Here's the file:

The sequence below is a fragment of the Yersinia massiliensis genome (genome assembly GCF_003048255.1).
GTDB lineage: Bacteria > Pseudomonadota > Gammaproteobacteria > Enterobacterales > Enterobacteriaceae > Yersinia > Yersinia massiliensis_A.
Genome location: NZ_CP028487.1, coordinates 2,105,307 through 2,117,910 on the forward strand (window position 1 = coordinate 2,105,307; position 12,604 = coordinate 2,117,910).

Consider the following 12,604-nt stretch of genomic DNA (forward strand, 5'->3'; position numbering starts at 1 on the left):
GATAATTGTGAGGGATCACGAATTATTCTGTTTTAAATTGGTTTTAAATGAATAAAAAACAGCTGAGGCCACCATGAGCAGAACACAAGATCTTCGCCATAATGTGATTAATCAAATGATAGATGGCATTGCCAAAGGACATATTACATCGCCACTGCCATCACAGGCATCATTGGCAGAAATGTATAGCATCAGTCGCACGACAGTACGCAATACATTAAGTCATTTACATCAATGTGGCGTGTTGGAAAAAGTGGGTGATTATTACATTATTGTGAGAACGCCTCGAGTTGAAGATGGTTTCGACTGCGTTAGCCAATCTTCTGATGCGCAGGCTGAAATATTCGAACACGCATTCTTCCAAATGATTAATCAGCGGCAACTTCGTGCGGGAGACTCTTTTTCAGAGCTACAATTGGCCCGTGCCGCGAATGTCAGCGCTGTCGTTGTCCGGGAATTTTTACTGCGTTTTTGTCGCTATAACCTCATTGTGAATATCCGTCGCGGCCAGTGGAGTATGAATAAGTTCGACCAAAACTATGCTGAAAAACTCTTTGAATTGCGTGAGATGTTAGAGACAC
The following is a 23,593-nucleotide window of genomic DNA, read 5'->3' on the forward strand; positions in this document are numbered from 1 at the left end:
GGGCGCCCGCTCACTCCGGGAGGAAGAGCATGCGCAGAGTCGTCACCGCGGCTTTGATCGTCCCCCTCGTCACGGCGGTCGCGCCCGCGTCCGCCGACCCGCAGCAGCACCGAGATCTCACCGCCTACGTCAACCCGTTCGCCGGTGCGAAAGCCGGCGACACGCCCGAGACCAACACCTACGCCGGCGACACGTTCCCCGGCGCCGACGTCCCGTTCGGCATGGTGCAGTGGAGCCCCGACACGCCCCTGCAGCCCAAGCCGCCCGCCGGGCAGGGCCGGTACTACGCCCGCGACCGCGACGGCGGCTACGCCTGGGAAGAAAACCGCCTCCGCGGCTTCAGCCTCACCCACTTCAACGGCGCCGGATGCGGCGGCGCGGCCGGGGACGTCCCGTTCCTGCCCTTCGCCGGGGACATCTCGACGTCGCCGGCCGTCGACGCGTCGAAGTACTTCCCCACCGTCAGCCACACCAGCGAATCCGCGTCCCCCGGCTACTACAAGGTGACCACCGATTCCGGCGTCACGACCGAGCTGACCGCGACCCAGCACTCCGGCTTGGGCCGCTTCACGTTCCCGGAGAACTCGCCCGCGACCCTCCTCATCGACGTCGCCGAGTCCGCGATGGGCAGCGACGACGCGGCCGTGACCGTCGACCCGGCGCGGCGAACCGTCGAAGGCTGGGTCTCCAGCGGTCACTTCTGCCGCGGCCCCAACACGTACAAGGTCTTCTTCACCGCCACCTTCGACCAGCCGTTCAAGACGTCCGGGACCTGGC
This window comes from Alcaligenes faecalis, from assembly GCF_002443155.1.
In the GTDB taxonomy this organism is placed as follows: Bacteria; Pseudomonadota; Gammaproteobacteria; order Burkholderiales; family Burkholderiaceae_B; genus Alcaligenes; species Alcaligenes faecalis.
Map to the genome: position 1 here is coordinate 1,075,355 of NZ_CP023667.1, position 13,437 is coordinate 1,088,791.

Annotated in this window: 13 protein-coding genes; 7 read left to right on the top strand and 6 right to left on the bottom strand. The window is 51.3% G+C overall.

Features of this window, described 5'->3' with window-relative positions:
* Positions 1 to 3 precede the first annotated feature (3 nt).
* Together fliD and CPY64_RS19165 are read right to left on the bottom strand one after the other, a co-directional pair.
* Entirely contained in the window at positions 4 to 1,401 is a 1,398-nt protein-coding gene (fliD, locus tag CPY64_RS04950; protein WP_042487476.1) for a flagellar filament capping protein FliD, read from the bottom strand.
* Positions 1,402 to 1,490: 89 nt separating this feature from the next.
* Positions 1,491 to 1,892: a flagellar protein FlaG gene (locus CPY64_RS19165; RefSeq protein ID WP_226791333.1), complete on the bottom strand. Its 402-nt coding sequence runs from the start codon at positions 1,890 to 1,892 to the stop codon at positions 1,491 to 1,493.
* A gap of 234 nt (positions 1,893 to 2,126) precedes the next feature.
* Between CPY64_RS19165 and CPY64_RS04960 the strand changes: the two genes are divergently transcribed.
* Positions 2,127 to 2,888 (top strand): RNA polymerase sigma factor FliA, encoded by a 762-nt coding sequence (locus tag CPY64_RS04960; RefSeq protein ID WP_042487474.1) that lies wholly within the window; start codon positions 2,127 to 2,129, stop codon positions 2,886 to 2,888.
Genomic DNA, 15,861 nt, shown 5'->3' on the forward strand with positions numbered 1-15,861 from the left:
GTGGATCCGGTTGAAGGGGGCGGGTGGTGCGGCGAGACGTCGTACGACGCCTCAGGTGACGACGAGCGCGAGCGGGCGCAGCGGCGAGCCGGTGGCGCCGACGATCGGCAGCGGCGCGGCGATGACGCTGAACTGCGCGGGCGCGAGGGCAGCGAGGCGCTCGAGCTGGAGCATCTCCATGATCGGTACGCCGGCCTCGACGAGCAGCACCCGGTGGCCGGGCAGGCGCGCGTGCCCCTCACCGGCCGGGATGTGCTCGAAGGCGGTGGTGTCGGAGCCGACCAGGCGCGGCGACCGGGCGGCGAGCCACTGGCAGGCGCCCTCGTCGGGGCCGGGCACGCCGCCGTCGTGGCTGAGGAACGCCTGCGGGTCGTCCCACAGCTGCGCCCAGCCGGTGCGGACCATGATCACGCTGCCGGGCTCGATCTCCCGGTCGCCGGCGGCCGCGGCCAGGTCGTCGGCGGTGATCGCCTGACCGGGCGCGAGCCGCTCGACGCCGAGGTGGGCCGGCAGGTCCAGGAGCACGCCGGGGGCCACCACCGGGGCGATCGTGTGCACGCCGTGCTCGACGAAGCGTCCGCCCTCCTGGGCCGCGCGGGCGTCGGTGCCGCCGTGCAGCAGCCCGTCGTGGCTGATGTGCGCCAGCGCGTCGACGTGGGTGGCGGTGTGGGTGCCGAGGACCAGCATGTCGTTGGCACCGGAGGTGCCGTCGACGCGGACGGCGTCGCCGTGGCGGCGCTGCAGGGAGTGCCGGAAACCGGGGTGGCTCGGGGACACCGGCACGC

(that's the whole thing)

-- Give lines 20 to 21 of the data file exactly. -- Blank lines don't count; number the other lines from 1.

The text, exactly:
* Positions 2,127 to 2,888 (top strand): RNA polymerase sigma factor FliA, encoded by a 762-nt coding sequence (locus tag CPY64_RS04960; RefSeq protein ID WP_042487474.1) that lies wholly within the window; start codon positions 2,127 to 2,129, stop codon positions 2,886 to 2,888.
Genomic DNA, 15,861 nt, shown 5'->3' on the forward strand with positions numbered 1-15,861 from the left: